Most people don’t consider minor irritations like aches, pains, or itches a reason to go to the doctor. Matthew, a highly active hiker, didn’t think twice about his itchy scalp, a “normal” condition that comes and goes.
“You don’t think that is anything serious,” Mattew said. And really, why would you? But the truth is that those little symptoms, like an itchy scalp, can be the earliest signs of a much bigger health issue.
Sometime later, Mattew suffered a fall, which left him with a back injury he addressed with proper rest and medical treatment. But his back pain persisted — for several years and reached a flare-up that lasted nearly eight months and affected his ability to walk.
A roundabout route to diagnosis
During the time that Matthew was experiencing severe pain, he worked at a leading immunology institute. One of his co-workers was a former rheumatologist and knew the signs of rheumatic diseases, particularly the high inflammation factors that confused Matthew’s primary care doctor. The co-worker suggested Matthew see a rheumatologist, who was finally able to diagnose him with psoriatic arthritis (PA).
After diagnosis, Matthew was able to learn about his symptoms and disease. The pain he had experienced for so long was joint inflammation, which caused his lower back and foot pain. The inflammation in the joints between his spine caused inflammation and swelling called spondylitis. His itchy scalp was psoriasis, and all of these things were caused by PA. Finally, he had an answer to all of the health issues he’d been facing.
Treatment trials, errors and frustrations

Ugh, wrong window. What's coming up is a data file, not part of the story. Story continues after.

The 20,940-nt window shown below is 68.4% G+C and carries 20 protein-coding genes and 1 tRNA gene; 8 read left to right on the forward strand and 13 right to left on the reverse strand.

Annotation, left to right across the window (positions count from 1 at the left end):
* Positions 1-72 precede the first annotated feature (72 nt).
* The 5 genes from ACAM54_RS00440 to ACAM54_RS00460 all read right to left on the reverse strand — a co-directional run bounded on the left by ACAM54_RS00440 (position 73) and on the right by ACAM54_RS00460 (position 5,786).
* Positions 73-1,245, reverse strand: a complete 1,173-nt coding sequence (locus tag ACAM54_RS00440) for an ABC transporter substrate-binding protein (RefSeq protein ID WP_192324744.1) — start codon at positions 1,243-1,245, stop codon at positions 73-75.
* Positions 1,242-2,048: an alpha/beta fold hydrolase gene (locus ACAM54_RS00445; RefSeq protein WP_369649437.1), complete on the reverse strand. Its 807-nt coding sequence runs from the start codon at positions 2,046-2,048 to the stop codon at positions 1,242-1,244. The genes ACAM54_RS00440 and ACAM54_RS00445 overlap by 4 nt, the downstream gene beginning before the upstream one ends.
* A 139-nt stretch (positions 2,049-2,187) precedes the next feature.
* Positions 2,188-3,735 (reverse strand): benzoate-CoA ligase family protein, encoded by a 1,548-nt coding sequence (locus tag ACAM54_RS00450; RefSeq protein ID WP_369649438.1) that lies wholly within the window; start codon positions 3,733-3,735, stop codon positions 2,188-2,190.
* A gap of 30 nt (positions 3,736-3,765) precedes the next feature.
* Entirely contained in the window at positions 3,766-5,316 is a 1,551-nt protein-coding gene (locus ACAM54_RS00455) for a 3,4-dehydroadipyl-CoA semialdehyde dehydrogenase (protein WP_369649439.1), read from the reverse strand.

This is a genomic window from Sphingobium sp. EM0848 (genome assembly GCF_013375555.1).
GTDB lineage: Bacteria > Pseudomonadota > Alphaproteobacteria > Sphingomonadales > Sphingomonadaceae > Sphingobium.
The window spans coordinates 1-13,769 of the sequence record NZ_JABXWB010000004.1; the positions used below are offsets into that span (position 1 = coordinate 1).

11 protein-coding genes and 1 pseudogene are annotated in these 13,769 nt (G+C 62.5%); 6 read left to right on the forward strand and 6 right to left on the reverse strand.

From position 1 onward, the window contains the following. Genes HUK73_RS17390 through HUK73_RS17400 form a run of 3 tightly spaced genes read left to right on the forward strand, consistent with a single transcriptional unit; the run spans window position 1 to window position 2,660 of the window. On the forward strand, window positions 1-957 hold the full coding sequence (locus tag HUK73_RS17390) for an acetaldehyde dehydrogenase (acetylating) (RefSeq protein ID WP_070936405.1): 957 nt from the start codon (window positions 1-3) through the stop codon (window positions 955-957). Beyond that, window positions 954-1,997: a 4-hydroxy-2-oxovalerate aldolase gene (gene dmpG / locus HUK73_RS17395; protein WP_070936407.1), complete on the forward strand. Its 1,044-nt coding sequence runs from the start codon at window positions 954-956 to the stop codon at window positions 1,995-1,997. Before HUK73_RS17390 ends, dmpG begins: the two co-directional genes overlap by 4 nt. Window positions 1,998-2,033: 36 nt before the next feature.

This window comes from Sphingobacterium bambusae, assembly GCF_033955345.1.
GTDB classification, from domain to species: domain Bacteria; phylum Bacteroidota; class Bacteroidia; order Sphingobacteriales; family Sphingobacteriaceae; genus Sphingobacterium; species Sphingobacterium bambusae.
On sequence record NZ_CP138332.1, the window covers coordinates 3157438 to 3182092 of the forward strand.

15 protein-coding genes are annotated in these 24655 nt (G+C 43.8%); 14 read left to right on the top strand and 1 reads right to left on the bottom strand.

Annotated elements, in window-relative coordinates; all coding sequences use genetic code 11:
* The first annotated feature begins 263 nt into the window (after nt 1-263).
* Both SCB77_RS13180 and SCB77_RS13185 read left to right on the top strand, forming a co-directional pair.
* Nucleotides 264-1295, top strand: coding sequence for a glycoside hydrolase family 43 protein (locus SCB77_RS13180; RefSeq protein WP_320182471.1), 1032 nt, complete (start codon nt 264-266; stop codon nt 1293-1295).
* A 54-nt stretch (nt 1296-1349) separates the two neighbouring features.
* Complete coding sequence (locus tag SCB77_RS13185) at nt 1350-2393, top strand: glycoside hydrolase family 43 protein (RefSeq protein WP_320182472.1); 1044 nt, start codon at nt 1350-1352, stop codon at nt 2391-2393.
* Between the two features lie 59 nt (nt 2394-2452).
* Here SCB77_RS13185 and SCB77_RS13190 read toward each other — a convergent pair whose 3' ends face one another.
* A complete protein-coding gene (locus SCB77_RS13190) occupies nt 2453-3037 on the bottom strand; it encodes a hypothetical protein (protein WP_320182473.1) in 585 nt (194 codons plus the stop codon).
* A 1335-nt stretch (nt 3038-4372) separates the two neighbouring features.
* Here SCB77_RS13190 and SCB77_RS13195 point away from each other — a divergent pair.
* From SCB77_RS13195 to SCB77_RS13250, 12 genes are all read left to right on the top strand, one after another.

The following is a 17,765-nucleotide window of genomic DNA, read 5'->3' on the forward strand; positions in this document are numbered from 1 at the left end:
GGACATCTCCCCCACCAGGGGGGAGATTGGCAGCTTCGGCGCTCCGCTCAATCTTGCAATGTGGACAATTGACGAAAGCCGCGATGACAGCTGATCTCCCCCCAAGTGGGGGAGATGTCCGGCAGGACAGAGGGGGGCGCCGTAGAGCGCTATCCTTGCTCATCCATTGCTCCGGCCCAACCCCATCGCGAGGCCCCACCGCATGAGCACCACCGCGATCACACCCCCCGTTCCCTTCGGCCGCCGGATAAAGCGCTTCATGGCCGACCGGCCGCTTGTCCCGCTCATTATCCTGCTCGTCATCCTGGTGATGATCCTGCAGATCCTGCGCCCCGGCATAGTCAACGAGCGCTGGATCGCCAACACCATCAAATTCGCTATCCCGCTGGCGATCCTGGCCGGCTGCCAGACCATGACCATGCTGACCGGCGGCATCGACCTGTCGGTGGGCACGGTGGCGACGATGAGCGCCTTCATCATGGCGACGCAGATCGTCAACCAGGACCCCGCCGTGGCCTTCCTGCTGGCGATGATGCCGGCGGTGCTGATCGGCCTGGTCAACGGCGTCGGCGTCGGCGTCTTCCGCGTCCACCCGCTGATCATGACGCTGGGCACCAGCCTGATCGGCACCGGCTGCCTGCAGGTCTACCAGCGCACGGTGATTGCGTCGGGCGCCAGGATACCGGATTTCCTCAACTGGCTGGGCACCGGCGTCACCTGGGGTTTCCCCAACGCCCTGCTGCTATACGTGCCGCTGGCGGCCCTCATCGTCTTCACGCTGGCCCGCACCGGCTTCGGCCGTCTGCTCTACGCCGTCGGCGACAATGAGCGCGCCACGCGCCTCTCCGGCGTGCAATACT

With an auto-immune condition, a diagnosis is really just the beginning of a process of finding the right treatment to manage it. All patients are different, and the drugs that work for some, don’t work for others. Matthew’s first attempt to treat his PA didn’t go so well.
“It made me feel nauseous and dizzy,” Matthew said of his experience with methotrexate, a chemotherapy drug that is sometimes used to treat PA. It is common for insurance companies to require patients try less expensive drugs to manage a condition like PA before patients can move on to more expensive, and often more effective, drugs.
While patients are trying these drugs that don’t work, their diseases are also progressing. Matthew found this very frustrating and wanted to get on the drug that worked as soon as possible.
“There is no medication that heals the damage. It only prevents further damage,” Matthew said. When preventing further damage is the best outcome for all autoimmune patients, why are insurance companies wasting patients’ precious health on drugs known to be less effective?
Finally the right treatment
After Matthew’s treatment “failure” with methotrexate, his insurance finally gave him clearance to try a biologic. This more expensive drug worked very well for Matthew, liberating him from the tremendous pain he suffered and preventing his disease from causing further permanent damage. He was even able to resume his favorite activity, hiking and foraging for mushrooms.
Later, Matthew began his Ph.D. program, a positive life-change which also changed his health insurance. He didn’t know if the treatment that worked for him and that he worked so hard to secure was available to him anymore. The thought of starting over and “failing” other drugs again was frustrating and, frankly, scary.
Miscommunication threatens health
Unfortunately for Matthew, a miscommunication about his benefits and coverage only added to his fears and anxiety. After speaking with both his insurance provider and his specialty pharmacy, he thought that he would be denied coverage for his treatment.
He spent hours on the phone and walked away even more confused. There was a bit of good fortune on his side, however, when a new nurse manager took over his case. After several phone calls to his insurance company, she learned that his insurer authorized his treatment.
Matthew was relieved that he could stick with the treatment that worked for him. But would his outcome have been the same had the new case manager not stepped in? And what about all the hours lost to phone calls and stress?
This part of Matthew’s story is all too common for patients, and IAF is here to help support patients and their loved ones with advocacy resources to fight for their treatment.